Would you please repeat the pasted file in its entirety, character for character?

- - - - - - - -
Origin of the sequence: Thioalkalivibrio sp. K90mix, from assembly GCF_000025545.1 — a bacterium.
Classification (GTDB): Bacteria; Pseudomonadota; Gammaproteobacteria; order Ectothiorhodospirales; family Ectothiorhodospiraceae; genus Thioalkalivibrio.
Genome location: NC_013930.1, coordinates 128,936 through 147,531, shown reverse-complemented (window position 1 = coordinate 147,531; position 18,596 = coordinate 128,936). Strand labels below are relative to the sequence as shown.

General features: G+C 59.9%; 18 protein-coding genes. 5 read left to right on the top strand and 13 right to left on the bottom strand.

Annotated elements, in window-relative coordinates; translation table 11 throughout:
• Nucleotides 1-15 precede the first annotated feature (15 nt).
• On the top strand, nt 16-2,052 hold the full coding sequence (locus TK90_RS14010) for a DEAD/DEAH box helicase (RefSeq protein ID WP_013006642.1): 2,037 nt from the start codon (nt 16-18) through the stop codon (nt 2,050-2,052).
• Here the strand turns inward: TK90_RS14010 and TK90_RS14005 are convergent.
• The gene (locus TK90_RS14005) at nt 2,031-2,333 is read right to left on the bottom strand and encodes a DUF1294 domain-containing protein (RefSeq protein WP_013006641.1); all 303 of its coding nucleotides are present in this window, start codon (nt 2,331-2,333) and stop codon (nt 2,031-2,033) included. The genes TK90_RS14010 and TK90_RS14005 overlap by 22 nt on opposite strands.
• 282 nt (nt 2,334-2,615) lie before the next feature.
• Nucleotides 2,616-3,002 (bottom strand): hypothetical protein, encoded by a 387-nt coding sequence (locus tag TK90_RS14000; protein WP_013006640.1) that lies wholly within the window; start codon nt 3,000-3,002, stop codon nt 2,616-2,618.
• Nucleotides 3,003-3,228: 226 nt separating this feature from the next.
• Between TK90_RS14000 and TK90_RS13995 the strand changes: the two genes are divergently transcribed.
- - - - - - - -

Origin of the sequence: Thioalkalivibrio sp. K90mix, from assembly GCF_000025545.1 — a bacterium.
Classification (GTDB): Bacteria; Pseudomonadota; Gammaproteobacteria; order Ectothiorhodospirales; family Ectothiorhodospiraceae; genus Thioalkalivibrio.
Genome location: NC_013930.1, coordinates 128,936 through 147,531, shown reverse-complemented (window position 1 = coordinate 147,531; position 18,596 = coordinate 128,936). Strand labels below are relative to the sequence as shown.

General features: G+C 59.9%; 18 protein-coding genes. 5 read left to right on the top strand and 13 right to left on the bottom strand.

Annotated elements, in window-relative coordinates; translation table 11 throughout:
• Nucleotides 1-15 precede the first annotated feature (15 nt).
• On the top strand, nt 16-2,052 hold the full coding sequence (locus TK90_RS14010) for a DEAD/DEAH box helicase (RefSeq protein ID WP_013006642.1): 2,037 nt from the start codon (nt 16-18) through the stop codon (nt 2,050-2,052).
• Here the strand turns inward: TK90_RS14010 and TK90_RS14005 are convergent.
• The gene (locus TK90_RS14005) at nt 2,031-2,333 is read right to left on the bottom strand and encodes a DUF1294 domain-containing protein (RefSeq protein WP_013006641.1); all 303 of its coding nucleotides are present in this window, start codon (nt 2,331-2,333) and stop codon (nt 2,031-2,033) included. The genes TK90_RS14010 and TK90_RS14005 overlap by 22 nt on opposite strands.
• 282 nt (nt 2,334-2,615) lie before the next feature.
• Nucleotides 2,616-3,002 (bottom strand): hypothetical protein, encoded by a 387-nt coding sequence (locus tag TK90_RS14000; protein WP_013006640.1) that lies wholly within the window; start codon nt 3,000-3,002, stop codon nt 2,616-2,618.
• Nucleotides 3,003-3,228: 226 nt separating this feature from the next.
• Between TK90_RS14000 and TK90_RS13995 the strand changes: the two genes are divergently transcribed.